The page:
Johannesburg - The South African Reserve Bank’s loss widened in the 12 months through March as the cost of introducing new banknotes increased expenses and low global interest rates curbed income.
The loss grew to 1.6 billion rand from a restated 1.3 billion rand a year earlier, the central bank said in its annual report released today in Pretoria, the capital.
The Reserve Bank introduced a new series of banknotes bearing the image of former President Nelson Mandela two years ago.
“Net interest income earned on the country’s foreign- exchange reserves remained constrained by low global interest rates as monetary policy in advanced economies remained highly accommodative,” the central bank said.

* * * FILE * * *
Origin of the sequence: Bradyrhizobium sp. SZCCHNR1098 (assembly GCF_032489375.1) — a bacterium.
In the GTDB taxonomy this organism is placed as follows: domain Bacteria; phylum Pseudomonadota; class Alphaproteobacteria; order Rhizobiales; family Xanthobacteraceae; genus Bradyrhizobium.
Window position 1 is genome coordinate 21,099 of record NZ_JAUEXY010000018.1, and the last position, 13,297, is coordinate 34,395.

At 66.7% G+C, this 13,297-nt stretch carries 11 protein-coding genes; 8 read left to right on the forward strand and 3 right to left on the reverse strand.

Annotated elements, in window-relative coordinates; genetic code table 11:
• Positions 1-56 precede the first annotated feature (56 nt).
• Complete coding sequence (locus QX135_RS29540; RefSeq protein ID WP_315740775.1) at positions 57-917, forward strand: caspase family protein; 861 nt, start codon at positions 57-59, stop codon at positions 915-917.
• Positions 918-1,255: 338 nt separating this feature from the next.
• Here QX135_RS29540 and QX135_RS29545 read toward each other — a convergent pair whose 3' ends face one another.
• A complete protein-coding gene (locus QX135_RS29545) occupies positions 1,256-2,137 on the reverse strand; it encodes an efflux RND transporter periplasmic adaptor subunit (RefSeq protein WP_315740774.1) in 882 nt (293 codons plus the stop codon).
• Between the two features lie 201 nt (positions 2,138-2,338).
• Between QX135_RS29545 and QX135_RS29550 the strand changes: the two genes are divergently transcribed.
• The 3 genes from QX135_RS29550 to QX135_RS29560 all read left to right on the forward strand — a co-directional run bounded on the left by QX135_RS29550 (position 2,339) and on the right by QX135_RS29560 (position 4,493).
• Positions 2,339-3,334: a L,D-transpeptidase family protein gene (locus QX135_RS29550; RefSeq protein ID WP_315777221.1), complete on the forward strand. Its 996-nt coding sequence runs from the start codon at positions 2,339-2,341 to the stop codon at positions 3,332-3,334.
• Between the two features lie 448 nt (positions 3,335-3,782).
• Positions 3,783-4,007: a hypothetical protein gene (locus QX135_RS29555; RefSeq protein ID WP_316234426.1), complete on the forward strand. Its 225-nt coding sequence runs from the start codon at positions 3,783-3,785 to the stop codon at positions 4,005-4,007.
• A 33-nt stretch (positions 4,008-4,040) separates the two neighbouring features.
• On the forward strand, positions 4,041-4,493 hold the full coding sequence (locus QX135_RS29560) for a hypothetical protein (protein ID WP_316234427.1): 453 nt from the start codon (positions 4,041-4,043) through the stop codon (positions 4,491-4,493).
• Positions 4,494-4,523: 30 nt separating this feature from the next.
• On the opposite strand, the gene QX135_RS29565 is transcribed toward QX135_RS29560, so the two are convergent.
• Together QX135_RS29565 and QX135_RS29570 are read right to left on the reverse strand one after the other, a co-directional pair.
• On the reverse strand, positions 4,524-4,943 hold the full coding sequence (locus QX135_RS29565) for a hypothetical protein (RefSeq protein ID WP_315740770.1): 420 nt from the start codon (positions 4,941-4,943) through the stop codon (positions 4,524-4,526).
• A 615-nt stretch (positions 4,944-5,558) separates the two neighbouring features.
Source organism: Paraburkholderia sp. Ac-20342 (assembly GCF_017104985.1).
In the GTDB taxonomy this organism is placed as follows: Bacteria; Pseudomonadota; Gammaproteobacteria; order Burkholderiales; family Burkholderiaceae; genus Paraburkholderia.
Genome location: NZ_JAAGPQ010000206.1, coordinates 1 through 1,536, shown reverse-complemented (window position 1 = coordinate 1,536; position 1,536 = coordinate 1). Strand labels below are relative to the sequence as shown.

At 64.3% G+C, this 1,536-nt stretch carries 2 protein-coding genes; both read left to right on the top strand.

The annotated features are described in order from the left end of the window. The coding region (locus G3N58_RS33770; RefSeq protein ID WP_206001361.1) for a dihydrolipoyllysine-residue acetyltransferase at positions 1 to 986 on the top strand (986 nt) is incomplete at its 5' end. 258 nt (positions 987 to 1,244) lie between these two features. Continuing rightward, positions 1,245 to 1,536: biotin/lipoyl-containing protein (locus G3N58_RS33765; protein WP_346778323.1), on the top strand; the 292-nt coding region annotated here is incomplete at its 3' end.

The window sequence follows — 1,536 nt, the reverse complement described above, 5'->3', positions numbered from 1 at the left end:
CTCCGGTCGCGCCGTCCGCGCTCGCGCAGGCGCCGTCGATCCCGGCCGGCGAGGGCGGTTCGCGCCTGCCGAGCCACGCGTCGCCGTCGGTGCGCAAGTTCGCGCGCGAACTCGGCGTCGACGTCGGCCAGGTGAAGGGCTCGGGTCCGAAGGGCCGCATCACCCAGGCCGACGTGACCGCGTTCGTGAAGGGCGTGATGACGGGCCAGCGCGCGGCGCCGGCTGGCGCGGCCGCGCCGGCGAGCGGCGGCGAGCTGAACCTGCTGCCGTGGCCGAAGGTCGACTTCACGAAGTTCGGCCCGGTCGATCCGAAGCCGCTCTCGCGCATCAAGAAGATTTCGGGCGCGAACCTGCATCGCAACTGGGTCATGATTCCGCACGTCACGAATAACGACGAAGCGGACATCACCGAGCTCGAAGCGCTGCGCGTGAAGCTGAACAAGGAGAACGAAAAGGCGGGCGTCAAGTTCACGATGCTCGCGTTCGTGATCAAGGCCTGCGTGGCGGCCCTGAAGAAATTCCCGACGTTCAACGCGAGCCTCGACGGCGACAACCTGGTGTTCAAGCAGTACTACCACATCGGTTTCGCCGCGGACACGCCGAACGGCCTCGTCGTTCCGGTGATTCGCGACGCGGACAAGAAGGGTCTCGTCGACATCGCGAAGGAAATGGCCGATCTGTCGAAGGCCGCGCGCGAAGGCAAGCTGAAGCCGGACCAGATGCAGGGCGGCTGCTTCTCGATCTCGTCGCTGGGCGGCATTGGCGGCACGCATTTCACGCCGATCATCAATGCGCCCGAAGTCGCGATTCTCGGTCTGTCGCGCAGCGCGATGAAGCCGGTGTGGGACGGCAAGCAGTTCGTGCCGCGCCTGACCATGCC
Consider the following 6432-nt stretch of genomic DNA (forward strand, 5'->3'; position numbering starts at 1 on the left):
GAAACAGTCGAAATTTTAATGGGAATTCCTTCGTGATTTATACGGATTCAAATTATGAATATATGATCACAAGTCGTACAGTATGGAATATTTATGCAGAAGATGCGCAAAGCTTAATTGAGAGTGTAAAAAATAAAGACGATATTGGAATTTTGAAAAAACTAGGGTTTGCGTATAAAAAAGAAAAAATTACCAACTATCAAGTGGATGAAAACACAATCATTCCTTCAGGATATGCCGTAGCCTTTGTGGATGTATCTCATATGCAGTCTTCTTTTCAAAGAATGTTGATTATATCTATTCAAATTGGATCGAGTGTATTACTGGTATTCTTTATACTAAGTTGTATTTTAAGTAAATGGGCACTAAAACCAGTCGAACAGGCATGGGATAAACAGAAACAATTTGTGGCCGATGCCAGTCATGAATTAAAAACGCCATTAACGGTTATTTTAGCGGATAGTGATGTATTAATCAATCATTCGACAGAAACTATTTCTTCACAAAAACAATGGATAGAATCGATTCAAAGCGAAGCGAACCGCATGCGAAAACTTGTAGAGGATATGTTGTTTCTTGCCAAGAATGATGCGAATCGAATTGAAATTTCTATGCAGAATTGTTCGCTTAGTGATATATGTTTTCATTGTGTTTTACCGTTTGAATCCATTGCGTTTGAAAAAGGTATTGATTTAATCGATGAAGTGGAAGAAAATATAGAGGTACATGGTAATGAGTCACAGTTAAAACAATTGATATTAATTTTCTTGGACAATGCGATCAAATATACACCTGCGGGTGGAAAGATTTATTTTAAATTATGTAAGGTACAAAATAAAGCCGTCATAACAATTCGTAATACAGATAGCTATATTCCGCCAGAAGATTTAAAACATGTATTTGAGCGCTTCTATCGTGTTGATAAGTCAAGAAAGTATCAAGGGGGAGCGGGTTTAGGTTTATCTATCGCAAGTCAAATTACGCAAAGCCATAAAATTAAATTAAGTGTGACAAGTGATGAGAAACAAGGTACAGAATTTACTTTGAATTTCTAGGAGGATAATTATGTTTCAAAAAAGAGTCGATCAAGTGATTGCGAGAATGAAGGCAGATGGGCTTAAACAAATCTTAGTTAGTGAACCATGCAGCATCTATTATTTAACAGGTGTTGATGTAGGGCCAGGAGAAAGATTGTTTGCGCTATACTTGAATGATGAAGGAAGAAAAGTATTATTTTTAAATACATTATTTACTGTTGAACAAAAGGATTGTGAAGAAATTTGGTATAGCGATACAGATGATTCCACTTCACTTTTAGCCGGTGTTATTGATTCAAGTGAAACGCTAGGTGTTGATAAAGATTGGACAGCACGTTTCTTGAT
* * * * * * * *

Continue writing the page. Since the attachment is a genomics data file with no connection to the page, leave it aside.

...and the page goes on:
“Costs increased, in particular those associated with the introduction of the new currency in 2012, which were carried over to the following financial year.”
The rand has weakened 20 percent against the dollar since the start of last year, the worst performer among 16 major currencies tracked by Bloomberg, as investors sold South African bonds after the US Federal Reserve started preparing to reduce its asset-purchase program.
Currency reserves rose 13 percent in the year through March to 555.7 billion rand.
Gross reserves were $49.2 billion at the end of May, the bank said this month.
The euro accounts for 21 percent of total reserves held by the central bank compared with 14 percent a year earlier.
The dollar makes up 42 percent of holdings compared with 53 percent a year before. - Bloomberg News